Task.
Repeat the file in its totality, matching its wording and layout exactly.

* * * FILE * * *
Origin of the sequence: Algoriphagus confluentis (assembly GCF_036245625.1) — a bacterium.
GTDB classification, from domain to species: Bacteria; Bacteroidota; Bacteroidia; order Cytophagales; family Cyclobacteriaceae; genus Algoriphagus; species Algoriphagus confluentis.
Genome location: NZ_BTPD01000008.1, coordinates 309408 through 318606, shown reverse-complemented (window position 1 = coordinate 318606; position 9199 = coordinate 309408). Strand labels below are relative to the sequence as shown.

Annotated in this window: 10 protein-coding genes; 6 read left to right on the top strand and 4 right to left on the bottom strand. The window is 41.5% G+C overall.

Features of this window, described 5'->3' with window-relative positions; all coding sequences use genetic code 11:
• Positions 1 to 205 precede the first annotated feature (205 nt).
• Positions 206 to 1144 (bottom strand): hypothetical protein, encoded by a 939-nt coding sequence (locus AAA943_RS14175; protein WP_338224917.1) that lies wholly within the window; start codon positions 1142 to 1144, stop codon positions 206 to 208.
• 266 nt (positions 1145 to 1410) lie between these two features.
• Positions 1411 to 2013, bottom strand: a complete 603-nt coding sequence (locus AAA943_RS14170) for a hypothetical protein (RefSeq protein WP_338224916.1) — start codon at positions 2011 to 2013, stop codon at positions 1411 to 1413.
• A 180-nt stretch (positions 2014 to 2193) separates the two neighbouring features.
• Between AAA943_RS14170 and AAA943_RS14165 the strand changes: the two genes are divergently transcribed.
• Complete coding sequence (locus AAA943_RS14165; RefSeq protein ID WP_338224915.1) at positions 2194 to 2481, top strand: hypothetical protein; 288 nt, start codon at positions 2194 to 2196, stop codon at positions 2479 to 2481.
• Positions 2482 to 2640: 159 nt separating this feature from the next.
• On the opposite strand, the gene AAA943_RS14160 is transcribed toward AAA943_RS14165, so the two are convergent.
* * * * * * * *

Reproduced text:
Origin of the sequence: Algoriphagus confluentis (assembly GCF_036245625.1) — a bacterium.
GTDB classification, from domain to species: Bacteria; Bacteroidota; Bacteroidia; order Cytophagales; family Cyclobacteriaceae; genus Algoriphagus; species Algoriphagus confluentis.
Genome location: NZ_BTPD01000008.1, coordinates 309408 through 318606, shown reverse-complemented (window position 1 = coordinate 318606; position 9199 = coordinate 309408). Strand labels below are relative to the sequence as shown.

Annotated in this window: 10 protein-coding genes; 6 read left to right on the top strand and 4 right to left on the bottom strand. The window is 41.5% G+C overall.

Features of this window, described 5'->3' with window-relative positions; all coding sequences use genetic code 11:
• Positions 1 to 205 precede the first annotated feature (205 nt).
• Positions 206 to 1144 (bottom strand): hypothetical protein, encoded by a 939-nt coding sequence (locus AAA943_RS14175; protein WP_338224917.1) that lies wholly within the window; start codon positions 1142 to 1144, stop codon positions 206 to 208.
• 266 nt (positions 1145 to 1410) lie between these two features.
• Positions 1411 to 2013, bottom strand: a complete 603-nt coding sequence (locus AAA943_RS14170) for a hypothetical protein (RefSeq protein WP_338224916.1) — start codon at positions 2011 to 2013, stop codon at positions 1411 to 1413.
• A 180-nt stretch (positions 2014 to 2193) separates the two neighbouring features.
• Between AAA943_RS14170 and AAA943_RS14165 the strand changes: the two genes are divergently transcribed.
• Complete coding sequence (locus AAA943_RS14165; RefSeq protein ID WP_338224915.1) at positions 2194 to 2481, top strand: hypothetical protein; 288 nt, start codon at positions 2194 to 2196, stop codon at positions 2479 to 2481.
• Positions 2482 to 2640: 159 nt separating this feature from the next.
• On the opposite strand, the gene AAA943_RS14160 is transcribed toward AAA943_RS14165, so the two are convergent.